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Jonah 1:18

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Jonah 1:18, ‘So they picked up Jonah and hurled him into the sea, and the sea ceased from its raging.’

Mark (4:35-41) seems to model his account of Jesus’ stilling the storm of Galilee upon the account here in Jonah 1. One aspect of these paralleled accounts stood out to me this morning and I wanted to take a moment to note it. Namely, the difference between how the storm is stopped.

For Jonah, the storm ceases when he—as one who is disobedient to the Lord—is hurled into the sea. He becomes, as it were, a sacrifice to YHWH, cast into the abyss of His wrath as a propitiation so that His anger—manifest in and as the storm—might be turned away. It is radically different for Jesus. He is walking in perfect obedience to YHWH God, His sleep in the stern is one of child-like rest in the bosom of the Father, and He stills the storm not by a propitiating sacrifice, but by a word of command—Peace! Be still.

But I think we can say more, particularly when we consider Jesus’ word about His death and resurrection as the ‘sign of Jonah’ (Matt. 12:39, 16:4; Luke 11:29).

Jesus Himself repeatedly tells us that His crucifixion ought to be likened to Jonah’s being hurled into the sea and swallowed up by the fish, and that His resurrection is akin to Jonah’s being vomited up by the fish again onto dry land. So, we have dominical warrant to read Jonah’s plummet into the sea as an image of Jesus’ death on the cross. Now, the sea into which Jonah is thrown is a natural sea, but the ‘sea’ into which Christ is thrown on the cross is, as it were, a cosmic sea; it is the sea of Humanity’s curse, the sea of Creation’s groaning, the sea of sorrow, suffering, death, and damnation—the sea of God’s wrath. In that sea, He is swallowed by the Fish of Condemned Death, the Fish of Sheol and Hades, and He is taken to the roots of damnation…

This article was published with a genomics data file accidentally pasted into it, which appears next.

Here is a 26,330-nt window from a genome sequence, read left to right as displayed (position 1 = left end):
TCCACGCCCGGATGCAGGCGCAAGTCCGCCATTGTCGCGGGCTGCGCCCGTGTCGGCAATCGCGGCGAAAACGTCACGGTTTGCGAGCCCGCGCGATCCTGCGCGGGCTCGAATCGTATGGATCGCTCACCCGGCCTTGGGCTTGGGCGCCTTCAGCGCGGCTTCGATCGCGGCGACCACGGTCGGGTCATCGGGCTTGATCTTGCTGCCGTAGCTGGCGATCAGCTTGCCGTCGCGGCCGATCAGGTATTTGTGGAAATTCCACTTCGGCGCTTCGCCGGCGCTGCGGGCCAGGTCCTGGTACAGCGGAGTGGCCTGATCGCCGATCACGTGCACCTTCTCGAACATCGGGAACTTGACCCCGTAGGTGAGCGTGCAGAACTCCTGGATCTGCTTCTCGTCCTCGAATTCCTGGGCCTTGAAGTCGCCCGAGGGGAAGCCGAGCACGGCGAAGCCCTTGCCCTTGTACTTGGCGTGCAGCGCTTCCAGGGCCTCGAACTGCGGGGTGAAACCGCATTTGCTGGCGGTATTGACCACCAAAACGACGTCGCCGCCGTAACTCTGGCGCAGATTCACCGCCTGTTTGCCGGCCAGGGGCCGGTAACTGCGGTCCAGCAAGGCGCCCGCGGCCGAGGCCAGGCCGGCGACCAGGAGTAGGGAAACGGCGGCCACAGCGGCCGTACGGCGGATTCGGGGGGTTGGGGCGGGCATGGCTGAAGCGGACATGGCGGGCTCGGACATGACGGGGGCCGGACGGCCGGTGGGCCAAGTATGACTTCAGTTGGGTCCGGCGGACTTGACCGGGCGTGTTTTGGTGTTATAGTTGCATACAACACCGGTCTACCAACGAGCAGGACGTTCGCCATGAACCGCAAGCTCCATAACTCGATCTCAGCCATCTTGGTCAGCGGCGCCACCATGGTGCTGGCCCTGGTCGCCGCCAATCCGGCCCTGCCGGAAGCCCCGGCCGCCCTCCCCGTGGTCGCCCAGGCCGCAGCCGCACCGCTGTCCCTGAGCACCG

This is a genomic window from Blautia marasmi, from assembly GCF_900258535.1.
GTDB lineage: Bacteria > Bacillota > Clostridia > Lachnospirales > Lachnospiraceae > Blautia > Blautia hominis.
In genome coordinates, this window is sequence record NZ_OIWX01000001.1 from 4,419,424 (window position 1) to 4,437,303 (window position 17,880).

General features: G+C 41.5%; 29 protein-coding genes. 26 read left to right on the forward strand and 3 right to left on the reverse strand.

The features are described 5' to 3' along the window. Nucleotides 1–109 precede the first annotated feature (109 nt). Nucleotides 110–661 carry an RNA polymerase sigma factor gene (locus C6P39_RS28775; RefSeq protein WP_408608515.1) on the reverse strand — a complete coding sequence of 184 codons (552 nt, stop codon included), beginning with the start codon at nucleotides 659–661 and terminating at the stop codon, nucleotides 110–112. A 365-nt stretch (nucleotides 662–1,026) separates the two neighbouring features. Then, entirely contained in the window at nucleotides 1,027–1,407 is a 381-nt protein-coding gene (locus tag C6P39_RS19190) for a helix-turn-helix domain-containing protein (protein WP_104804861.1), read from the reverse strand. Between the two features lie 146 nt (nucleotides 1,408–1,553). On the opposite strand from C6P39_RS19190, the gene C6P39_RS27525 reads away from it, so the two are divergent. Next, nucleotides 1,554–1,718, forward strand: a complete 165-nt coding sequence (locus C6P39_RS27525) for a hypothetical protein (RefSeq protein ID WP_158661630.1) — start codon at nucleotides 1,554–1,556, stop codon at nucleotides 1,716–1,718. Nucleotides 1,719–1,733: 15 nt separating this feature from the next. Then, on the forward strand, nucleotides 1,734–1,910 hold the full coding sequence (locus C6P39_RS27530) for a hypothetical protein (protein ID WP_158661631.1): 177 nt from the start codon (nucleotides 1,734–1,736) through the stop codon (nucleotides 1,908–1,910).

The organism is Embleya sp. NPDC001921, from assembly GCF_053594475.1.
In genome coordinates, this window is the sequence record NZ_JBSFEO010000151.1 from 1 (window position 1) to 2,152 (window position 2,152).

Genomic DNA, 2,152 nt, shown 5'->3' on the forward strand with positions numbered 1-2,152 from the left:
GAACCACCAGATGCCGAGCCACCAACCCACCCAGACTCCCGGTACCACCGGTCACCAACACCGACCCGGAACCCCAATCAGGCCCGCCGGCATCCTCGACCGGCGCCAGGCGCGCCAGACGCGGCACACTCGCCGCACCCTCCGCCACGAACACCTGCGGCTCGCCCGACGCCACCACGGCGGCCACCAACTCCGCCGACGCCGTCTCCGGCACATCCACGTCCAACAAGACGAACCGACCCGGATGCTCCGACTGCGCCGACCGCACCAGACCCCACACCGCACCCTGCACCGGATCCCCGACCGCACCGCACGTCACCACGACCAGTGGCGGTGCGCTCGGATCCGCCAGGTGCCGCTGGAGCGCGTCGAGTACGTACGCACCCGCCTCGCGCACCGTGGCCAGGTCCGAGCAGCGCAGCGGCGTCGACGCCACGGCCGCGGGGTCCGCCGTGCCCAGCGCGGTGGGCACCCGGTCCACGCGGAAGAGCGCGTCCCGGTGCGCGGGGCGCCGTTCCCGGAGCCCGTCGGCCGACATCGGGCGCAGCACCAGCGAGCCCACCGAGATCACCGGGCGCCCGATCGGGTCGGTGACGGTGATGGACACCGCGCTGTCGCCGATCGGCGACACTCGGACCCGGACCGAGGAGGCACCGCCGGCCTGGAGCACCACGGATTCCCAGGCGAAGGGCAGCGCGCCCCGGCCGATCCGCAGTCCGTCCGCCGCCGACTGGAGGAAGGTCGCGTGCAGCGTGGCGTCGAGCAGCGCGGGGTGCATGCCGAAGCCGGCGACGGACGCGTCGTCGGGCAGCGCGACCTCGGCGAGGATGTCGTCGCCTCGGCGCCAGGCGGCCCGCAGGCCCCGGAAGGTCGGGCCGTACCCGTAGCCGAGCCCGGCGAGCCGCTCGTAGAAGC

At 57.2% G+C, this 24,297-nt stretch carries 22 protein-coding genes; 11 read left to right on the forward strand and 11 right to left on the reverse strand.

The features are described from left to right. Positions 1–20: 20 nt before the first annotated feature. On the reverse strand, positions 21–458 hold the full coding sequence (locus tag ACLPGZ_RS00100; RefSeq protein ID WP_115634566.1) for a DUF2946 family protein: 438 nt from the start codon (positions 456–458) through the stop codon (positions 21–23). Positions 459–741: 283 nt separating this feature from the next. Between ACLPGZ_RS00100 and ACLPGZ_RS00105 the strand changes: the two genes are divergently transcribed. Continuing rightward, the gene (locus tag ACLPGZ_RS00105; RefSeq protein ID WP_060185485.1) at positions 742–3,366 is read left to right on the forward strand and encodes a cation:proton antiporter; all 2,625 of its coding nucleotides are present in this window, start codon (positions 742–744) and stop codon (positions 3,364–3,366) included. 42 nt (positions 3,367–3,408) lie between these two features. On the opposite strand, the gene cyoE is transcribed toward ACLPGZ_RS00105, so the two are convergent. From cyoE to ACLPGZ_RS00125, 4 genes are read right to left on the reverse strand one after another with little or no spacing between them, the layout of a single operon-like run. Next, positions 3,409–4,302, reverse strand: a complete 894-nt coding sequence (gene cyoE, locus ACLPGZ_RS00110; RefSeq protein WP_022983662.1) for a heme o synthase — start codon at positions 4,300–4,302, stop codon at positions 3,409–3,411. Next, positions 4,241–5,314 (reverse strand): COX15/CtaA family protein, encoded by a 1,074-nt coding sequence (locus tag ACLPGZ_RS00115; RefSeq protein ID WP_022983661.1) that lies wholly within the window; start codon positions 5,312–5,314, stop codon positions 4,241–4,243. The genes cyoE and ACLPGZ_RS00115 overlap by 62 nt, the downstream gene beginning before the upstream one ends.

But then, from that place, He is raised up again by God (see Jonah 2 as Christ’s own prayer from the grave) and so overthrows Death and Hades, overturns the curse, reconciles the groaning cosmos, and swallows up wrath, rising into new and unassailable life. That is the reality of which Jonah is the sign.

Now, I say all this because, when Jesus stills the storm with a word, is the point truly that He did not have to be thrown into the sea in order to calm the waves? Rather, I would suggest that we are to recognize that He stills these waves with a word because He has already—from all eternity—stilled every wave through His descent into and ascent from that singular storm of divine wrath against creaturely sin. It is this work, this work that is eternally present since carried out in the eternal Spirit (Heb. 9:14) upon which the Lord draws when He speaks the word of command to silence the roaring of the sea—a roaring under whose curse He has already suffered, died, and risen in victory.

The authority and power of ‘Peace, be still’ is a temporal application of the from-the-foundations-of-the-world death and resurrection of this same Jesus Christ. And so….Jesus too stills the storm by being hurled into it, devoured by the fish, and rising again in victorious embodiment of God’s faithfulness….However, unlike Jonah, His descent and ascent is cosmic in scope and eternal in its presence.